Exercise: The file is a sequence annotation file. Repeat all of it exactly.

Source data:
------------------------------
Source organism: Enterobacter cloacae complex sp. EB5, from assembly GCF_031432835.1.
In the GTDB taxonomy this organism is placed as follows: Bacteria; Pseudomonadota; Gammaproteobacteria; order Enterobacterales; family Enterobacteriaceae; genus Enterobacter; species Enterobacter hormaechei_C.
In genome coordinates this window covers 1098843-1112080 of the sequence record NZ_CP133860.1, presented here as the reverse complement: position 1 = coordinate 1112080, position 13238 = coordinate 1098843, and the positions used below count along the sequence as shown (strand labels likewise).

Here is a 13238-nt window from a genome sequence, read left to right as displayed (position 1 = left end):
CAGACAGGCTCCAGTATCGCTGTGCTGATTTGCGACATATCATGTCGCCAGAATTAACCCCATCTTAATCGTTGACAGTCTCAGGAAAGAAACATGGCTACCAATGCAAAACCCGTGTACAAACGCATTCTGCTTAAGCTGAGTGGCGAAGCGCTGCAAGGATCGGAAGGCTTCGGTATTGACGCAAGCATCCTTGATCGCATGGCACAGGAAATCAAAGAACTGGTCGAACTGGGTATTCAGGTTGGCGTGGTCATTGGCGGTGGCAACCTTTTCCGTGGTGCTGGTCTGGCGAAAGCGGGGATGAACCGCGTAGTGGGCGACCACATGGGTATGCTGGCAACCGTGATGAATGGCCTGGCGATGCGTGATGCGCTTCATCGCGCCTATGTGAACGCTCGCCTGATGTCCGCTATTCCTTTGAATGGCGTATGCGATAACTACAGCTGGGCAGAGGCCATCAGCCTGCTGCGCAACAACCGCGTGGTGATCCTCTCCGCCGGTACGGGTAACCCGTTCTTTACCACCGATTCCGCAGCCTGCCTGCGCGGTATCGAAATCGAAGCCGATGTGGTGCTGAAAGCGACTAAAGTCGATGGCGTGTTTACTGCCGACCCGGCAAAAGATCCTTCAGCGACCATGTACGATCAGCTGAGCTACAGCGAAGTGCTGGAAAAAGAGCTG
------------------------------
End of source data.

Source organism: Enterobacter cloacae complex sp. EB5, from assembly GCF_031432835.1.
In the GTDB taxonomy this organism is placed as follows: Bacteria; Pseudomonadota; Gammaproteobacteria; order Enterobacterales; family Enterobacteriaceae; genus Enterobacter; species Enterobacter hormaechei_C.
In genome coordinates this window covers 1098843-1112080 of the sequence record NZ_CP133860.1, presented here as the reverse complement: position 1 = coordinate 1112080, position 13238 = coordinate 1098843, and the positions used below count along the sequence as shown (strand labels likewise).

Here is a 13238-nt window from a genome sequence, read left to right as displayed (position 1 = left end):
CAGACAGGCTCCAGTATCGCTGTGCTGATTTGCGACATATCATGTCGCCAGAATTAACCCCATCTTAATCGTTGACAGTCTCAGGAAAGAAACATGGCTACCAATGCAAAACCCGTGTACAAACGCATTCTGCTTAAGCTGAGTGGCGAAGCGCTGCAAGGATCGGAAGGCTTCGGTATTGACGCAAGCATCCTTGATCGCATGGCACAGGAAATCAAAGAACTGGTCGAACTGGGTATTCAGGTTGGCGTGGTCATTGGCGGTGGCAACCTTTTCCGTGGTGCTGGTCTGGCGAAAGCGGGGATGAACCGCGTAGTGGGCGACCACATGGGTATGCTGGCAACCGTGATGAATGGCCTGGCGATGCGTGATGCGCTTCATCGCGCCTATGTGAACGCTCGCCTGATGTCCGCTATTCCTTTGAATGGCGTATGCGATAACTACAGCTGGGCAGAGGCCATCAGCCTGCTGCGCAACAACCGCGTGGTGATCCTCTCCGCCGGTACGGGTAACCCGTTCTTTACCACCGATTCCGCAGCCTGCCTGCGCGGTATCGAAATCGAAGCCGATGTGGTGCTGAAAGCGACTAAAGTCGATGGCGTGTTTACTGCCGACCCGGCAAAAGATCCTTCAGCGACCATGTACGATCAGCTGAGCTACAGCGAAGTGCTGGAAAAAGAGCTG